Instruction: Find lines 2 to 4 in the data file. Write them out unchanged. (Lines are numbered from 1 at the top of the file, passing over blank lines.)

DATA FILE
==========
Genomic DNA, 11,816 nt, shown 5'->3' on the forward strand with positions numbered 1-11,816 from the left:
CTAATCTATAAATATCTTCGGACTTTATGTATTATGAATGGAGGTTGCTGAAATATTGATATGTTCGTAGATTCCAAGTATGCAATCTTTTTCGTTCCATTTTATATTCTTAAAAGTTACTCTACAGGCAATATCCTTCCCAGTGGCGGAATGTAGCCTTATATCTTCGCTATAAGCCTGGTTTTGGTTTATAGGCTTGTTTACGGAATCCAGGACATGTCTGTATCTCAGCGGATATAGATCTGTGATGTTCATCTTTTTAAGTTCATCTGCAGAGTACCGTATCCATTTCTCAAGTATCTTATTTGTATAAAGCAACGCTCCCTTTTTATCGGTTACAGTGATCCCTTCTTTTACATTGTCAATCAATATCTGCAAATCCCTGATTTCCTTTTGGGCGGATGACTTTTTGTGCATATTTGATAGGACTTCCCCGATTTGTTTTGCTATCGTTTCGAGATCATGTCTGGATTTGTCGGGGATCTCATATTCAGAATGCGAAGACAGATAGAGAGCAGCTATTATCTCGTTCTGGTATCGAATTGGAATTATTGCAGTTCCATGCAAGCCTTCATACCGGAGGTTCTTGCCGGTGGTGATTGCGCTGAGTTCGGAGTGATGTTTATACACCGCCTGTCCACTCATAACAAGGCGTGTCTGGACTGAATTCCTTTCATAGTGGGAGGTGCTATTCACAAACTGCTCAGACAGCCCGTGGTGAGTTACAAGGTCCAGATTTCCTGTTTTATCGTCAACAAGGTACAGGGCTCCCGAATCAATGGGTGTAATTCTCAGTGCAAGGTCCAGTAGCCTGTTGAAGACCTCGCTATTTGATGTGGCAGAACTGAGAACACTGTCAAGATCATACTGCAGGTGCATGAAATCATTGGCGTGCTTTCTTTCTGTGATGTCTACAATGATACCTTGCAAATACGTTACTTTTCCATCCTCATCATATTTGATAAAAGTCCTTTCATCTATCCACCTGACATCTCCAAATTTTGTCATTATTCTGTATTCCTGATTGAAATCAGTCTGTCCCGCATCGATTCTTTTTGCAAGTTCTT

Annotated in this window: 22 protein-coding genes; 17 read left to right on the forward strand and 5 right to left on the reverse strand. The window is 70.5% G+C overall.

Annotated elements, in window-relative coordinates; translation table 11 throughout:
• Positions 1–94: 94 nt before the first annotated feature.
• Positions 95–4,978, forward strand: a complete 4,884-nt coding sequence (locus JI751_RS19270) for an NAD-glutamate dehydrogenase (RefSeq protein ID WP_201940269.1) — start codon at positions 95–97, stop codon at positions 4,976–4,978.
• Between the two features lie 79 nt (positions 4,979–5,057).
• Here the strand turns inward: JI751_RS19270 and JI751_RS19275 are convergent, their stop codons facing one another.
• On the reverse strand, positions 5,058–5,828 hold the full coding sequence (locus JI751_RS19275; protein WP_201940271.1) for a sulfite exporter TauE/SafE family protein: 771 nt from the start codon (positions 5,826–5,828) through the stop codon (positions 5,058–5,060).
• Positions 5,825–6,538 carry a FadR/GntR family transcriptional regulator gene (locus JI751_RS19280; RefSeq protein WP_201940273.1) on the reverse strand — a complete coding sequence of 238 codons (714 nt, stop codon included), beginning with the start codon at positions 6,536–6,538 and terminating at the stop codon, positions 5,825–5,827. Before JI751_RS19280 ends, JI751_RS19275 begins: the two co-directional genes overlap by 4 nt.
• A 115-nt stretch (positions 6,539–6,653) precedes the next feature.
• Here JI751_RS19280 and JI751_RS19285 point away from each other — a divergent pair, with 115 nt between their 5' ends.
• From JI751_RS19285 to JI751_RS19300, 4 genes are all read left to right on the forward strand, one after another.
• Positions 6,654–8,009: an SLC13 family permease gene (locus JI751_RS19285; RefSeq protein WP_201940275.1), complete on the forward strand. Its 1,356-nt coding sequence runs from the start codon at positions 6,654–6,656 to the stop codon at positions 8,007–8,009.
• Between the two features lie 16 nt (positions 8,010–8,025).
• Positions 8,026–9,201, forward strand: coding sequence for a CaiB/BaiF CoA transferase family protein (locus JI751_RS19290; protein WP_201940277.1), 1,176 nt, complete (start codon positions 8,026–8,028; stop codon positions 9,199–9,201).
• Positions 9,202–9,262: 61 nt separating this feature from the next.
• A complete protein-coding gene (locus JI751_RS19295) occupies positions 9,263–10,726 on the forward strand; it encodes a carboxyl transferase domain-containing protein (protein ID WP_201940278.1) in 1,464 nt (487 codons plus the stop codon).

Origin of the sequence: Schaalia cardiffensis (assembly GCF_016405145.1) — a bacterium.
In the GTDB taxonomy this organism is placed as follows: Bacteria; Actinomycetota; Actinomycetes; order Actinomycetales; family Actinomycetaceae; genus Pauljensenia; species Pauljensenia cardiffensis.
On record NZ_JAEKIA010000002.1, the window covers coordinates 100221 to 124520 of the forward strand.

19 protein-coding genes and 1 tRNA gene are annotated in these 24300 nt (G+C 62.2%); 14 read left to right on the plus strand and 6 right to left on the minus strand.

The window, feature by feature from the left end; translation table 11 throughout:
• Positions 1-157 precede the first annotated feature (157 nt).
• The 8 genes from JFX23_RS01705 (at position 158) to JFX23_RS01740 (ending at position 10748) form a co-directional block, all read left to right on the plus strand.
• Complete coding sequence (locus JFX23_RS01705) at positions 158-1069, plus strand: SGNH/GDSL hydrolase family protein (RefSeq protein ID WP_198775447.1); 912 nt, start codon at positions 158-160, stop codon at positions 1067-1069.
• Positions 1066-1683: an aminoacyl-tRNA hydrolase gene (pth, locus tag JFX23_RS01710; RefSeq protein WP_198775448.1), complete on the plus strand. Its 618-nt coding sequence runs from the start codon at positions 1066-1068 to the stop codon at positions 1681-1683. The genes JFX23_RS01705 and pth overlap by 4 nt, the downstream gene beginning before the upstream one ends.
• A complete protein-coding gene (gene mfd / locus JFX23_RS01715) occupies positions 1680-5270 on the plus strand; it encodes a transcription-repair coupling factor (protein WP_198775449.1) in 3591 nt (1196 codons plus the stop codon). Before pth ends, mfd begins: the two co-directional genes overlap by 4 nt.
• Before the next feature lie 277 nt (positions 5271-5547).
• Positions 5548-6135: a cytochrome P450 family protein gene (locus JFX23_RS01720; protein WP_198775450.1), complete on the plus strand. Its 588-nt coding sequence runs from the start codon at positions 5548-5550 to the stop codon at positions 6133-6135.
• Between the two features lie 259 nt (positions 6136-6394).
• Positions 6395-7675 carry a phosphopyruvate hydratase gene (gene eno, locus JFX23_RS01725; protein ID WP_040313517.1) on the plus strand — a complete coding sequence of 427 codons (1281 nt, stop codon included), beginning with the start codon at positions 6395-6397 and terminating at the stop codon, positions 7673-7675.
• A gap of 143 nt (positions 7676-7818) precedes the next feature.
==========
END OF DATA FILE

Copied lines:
CTAATCTATAAATATCTTCGGACTTTATGTATTATGAATGGAGGTTGCTGAAATATTGATATGTTCGTAGATTCCAAGTATGCAATCTTTTTCGTTCCATTTTATATTCTTAAAAGTTACTCTACAGGCAATATCCTTCCCAGTGGCGGAATGTAGCCTTATATCTTCGCTATAAGCCTGGTTTTGGTTTATAGGCTTGTTTACGGAATCCAGGACATGTCTGTATCTCAGCGGATATAGATCTGTGATGTTCATCTTTTTAAGTTCATCTGCAGAGTACCGTATCCATTTCTCAAGTATCTTATTTGTATAAAGCAACGCTCCCTTTTTATCGGTTACAGTGATCCCTTCTTTTACATTGTCAATCAATATCTGCAAATCCCTGATTTCCTTTTGGGCGGATGACTTTTTGTGCATATTTGATAGGACTTCCCCGATTTGTTTTGCTATCGTTTCGAGATCATGTCTGGATTTGTCGGGGATCTCATATTCAGAATGCGAAGACAGATAGAGAGCAGCTATTATCTCGTTCTGGTATCGAATTGGAATTATTGCAGTTCCATGCAAGCCTTCATACCGGAGGTTCTTGCCGGTGGTGATTGCGCTGAGTTCGGAGTGATGTTTATACACCGCCTGTCCACTCATAACAAGGCGTGTCTGGACTGAATTCCTTTCATAGTGGGAGGTGCTATTCACAAACTGCTCAGACAGCCCGTGGTGAGTTACAAGGTCCAGATTTCCTGTTTTATCGTCAACAAGGTACAGGGCTCCCGAATCAATGGGTGTAATTCTCAGTGCAAGGTCCAGTAGCCTGTTGAAGACCTCGCTATTTGATGTGGCAGAACTGAGAACACTGTCAAGATCATACTGCAGGTGCATGAAATCATTGGCGTGCTTTCTTTCTGTGATGTCTACAATGATACCTTGCAAATACGTTACTTTTCCATCCTCATCATATTTGATAAAAGTCCTTTCATCTATCCACCTGACATCTCCAAATTTTGTCATTATTCTGTATTCCTGATTGAAATCAGTCTGTCCCGCATCGATTCTTTTTGCAAGTTCTT

Annotated in this window: 22 protein-coding genes; 17 read left to right on the forward strand and 5 right to left on the reverse strand. The window is 70.5% G+C overall.

Annotated elements, in window-relative coordinates; translation table 11 throughout: